After the Galapagos, we spent the last 2 weeks in Peru. Starting in Lima, we took in several museums on our own before heading to the Andes to see the incredible Inca ruins of Machu Picchu (~8000 ft), Cusco and the Sacred Valley, and the famous floating reed islands of the Uros Indians at Lake Titicaca (12,500 ft). Unexpectedly, near Machu Picchu, we even got a glimpse of Mick Jagger surrounded by screaming fans as he tried to leave the market place at Pisac. The high altitude made for slower uphill walking, but, fortunately, we did not get altitude sickness. Over the desert coastal region of Peru, we flew over the famed Nazca lines, to view some of the large, mostly animal, figures drawn by pre-Inca cultures. Like Ecuador, Peru is a poor country, and we were also able to visit some of the indigenous people in their native villages and huts. Some lived on various islands in Lake Titicaca and others in very remote areas. Their life styles were definitely primitive – no running water, indoor plumbing, little or no electricity or medical care – yet, they were cheerful. The experience was humbling and makes one grateful to be living where we do.
Summer in Oregon, Washington, Idaho and Montana
Our summer was in Oregon again this year. It was cooler and wetter than normal in Oregon, which made it much more pleasant than hotter, drier Texas. This summer, Houston was hotter and drier than last year, which was then Houston’s hottest since 1908! Great time to escape the heat!
On the coast, we stay in a vintage motor home that Mom and Dad once used. It’s small and quaint, but we still had several visits from our Houston friends. We love showing off the beautiful scenery along the Oregon and Washington coasts near the mouth of the Columbia River. Of course, clamming is one of my favorite sports and we dug enough for a big clam feed for Dad for Father’s Day.
Like the previous three summers, we again volunteered at Fort Clatsop National Historic Park commemorating Lewis and Clark's 1805-1806 winter. John dresses in leather to give talks and demonstrations on shooting the 1795 Springfield musket, starting fire with flint and steel, the history of the Star Spangled Banner, and using the sextant and chronometer like Lewis and Clark did for determining position and map making. We both did park exit surveys and group tours. My sister Patty, an excellent seamstress, and I also made two 1804 uniform coats like the Corps of Discovery might have used on the Lewis and Clark Expedition.
In late August, we took a couple weeks to go to Glacier National Park in Montana for hiking and horseback riding. The Rocky Mountain scenery was breathtaking and on our hikes we saw beautiful lakes and waterfalls, as well as lots of critters - grizzlies (at a distance) fishing and foraging, mountain goats, big horn sheep, moose and squirrels. If you’re interested in going, note that the “Road to the Sun” did not open completely until the middle of July this year and the first snowfall could come as early as mid-September. On our way, we hiked around Mt. Rainier in Washington and on our way back, we stopped at several Lewis and Clark sites, such as Great Falls, Montana, and Travelers Rest, Idaho. In Lewiston, Idaho, we took an all-day, very fun, super scenic, 200+ mile jet boat ride on the rapids of the Snake River through Hell’s Canyon at the Idaho and Washington/Oregon border. Before completing the road trip, we took a scenic drive to Joseph, Oregon, and Wallowa Lake, where we went up Mt. Howard on the steepest tramway in North America.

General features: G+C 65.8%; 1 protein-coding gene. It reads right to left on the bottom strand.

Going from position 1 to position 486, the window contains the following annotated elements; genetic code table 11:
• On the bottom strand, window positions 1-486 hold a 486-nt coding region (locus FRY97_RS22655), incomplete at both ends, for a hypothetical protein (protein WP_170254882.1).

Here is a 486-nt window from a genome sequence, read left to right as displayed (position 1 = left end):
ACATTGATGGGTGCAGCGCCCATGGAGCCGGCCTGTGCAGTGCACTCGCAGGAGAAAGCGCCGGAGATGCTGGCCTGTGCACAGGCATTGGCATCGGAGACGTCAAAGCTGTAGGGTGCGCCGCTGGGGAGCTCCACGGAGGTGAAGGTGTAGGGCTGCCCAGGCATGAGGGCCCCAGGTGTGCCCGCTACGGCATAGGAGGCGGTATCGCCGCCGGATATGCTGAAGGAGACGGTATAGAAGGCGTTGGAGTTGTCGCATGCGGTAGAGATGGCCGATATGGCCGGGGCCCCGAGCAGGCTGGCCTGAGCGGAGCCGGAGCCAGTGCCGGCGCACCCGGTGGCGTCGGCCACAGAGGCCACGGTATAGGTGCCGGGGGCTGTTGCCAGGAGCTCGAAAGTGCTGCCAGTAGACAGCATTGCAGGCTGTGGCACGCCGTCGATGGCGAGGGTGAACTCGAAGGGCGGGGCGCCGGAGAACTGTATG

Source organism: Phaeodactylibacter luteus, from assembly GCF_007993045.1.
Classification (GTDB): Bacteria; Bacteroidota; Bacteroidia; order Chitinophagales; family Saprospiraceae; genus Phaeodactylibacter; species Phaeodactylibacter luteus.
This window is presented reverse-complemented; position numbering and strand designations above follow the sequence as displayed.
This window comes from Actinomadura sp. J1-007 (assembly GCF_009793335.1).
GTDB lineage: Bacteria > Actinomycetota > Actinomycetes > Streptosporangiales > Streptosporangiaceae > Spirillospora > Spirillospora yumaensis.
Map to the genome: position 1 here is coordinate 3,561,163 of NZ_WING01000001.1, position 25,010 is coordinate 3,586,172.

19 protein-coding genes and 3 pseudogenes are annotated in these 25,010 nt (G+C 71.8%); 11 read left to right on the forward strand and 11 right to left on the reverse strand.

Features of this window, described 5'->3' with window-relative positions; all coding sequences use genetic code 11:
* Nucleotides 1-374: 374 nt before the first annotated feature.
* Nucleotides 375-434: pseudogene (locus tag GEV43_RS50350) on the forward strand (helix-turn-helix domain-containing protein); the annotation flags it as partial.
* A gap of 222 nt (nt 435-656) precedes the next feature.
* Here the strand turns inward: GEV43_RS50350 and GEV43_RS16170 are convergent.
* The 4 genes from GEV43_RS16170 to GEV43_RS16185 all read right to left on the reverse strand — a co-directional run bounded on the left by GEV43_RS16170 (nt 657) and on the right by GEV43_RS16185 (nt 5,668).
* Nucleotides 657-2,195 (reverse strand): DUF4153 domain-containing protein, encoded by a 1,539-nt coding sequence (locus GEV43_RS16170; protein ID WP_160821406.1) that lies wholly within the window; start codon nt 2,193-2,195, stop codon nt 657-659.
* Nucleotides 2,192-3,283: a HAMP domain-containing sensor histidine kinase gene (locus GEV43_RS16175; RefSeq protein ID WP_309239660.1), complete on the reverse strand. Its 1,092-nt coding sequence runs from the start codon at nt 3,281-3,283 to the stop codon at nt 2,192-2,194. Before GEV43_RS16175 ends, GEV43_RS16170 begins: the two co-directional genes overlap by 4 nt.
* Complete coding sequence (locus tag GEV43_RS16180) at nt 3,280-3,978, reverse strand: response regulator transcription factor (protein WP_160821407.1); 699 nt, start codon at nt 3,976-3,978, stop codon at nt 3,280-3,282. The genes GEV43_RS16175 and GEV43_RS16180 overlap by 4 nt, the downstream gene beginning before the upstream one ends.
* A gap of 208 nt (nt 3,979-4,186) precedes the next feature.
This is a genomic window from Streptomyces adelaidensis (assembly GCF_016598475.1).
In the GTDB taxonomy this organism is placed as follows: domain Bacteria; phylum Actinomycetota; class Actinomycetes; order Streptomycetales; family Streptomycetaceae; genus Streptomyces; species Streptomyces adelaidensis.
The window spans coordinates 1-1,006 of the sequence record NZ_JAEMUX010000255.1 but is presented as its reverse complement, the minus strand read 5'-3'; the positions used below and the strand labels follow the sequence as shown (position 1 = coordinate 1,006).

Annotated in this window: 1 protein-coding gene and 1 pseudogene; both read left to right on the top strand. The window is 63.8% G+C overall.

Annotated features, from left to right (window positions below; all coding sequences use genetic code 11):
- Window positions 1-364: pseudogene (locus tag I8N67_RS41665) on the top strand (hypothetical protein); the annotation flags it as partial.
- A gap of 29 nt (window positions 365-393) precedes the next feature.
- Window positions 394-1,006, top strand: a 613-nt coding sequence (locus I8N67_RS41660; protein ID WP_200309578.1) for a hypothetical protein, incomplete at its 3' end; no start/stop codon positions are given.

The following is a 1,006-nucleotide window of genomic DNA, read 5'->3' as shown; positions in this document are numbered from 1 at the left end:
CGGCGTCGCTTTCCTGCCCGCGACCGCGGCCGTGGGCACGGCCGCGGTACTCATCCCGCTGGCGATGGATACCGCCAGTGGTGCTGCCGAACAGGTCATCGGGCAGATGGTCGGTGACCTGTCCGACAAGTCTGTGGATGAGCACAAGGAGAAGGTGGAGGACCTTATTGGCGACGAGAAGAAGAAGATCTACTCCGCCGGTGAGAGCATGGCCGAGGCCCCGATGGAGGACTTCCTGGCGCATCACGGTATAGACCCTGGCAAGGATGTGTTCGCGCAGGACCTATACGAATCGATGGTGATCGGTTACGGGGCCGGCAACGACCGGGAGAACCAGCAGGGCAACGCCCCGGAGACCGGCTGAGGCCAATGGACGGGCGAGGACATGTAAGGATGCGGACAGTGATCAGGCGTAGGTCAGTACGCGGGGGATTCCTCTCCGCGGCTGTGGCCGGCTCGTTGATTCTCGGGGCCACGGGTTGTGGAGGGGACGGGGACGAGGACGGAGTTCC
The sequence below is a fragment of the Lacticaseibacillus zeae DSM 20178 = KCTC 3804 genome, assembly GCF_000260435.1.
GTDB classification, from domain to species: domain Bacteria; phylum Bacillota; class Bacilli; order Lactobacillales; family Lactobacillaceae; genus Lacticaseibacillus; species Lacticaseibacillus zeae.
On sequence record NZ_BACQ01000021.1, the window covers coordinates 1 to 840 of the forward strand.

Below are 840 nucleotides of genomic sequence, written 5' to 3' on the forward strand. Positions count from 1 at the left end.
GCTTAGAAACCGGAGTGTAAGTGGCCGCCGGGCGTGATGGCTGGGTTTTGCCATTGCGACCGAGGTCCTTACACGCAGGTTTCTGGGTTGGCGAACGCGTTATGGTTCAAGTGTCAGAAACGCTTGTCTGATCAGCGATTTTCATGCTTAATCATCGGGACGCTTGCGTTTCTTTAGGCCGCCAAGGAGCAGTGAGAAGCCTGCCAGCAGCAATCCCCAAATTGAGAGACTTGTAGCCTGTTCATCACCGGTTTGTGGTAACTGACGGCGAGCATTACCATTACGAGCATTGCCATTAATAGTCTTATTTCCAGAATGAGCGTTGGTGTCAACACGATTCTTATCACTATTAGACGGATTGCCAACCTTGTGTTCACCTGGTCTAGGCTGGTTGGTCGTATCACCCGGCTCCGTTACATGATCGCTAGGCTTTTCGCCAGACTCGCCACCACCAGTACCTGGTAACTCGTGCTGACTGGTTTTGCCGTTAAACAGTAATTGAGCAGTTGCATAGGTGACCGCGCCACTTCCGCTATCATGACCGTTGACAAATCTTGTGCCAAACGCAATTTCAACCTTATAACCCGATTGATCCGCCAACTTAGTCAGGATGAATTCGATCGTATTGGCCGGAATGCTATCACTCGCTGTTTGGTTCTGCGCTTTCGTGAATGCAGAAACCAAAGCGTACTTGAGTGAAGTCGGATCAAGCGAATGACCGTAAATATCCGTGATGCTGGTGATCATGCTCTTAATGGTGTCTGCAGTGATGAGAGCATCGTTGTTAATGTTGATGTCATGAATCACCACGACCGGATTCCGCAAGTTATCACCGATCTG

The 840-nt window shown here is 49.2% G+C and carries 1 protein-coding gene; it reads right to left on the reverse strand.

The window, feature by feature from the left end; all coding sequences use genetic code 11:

When not volunteering and traveling, I kept watch on my parents and attempted to make a living history video of their life growing up. I captured the raw footage, but now need to tackle the editing. Of course, besides driving my folks around, I enjoyed picking and eating all the fresh farm goodies - cherries, raspberries, blackberries, blueberries, currants, figs, apples, pears, zucchini, lettuce, tomatoes, beets, potatoes, beans and cucumbers.
Thanksgiving and a little trip in American History
This year, our oldest son, Richard and his wife, Christiane, invited us for Thanksgiving at their new home near Philadelphia. We made a road trip out of it and saw middle son, Robert and his wife, Laura, in Alpharetta, GA, on the way. The trip had its share of adventure when our car’s fuel pump died in South Carolina. We are thankful for AAA, and that we broke down in daylight. I also found out that our car’s fuel pump resides in the gas tank and watched its dismantling to install the new pump. At dusk, the repairs were made and we started toward Philadelphia, arriving at 4:30 in the morning. Since we arrived a few days before Thanksgiving, we could recover from the all-nighter and enjoy the holiday. Our youngest son, David, also came in from Houston, and the time together was lots of fun and very relaxing.